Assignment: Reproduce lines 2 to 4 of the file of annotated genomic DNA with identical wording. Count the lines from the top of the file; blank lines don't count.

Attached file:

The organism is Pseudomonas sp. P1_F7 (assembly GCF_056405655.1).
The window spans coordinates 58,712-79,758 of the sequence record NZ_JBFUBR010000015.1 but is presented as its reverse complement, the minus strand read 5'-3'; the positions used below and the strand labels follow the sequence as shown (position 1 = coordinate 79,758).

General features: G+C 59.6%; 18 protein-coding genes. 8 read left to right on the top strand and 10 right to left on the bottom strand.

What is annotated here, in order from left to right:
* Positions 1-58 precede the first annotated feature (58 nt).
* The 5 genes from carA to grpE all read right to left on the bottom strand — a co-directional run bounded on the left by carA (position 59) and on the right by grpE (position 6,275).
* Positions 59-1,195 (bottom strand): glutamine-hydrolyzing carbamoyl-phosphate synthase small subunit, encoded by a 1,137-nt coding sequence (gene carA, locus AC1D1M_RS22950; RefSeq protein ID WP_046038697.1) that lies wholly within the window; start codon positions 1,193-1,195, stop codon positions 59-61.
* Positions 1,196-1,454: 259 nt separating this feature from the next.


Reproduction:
The window spans coordinates 58,712-79,758 of the sequence record NZ_JBFUBR010000015.1 but is presented as its reverse complement, the minus strand read 5'-3'; the positions used below and the strand labels follow the sequence as shown (position 1 = coordinate 79,758).

General features: G+C 59.6%; 18 protein-coding genes. 8 read left to right on the top strand and 10 right to left on the bottom strand.

What is annotated here, in order from left to right: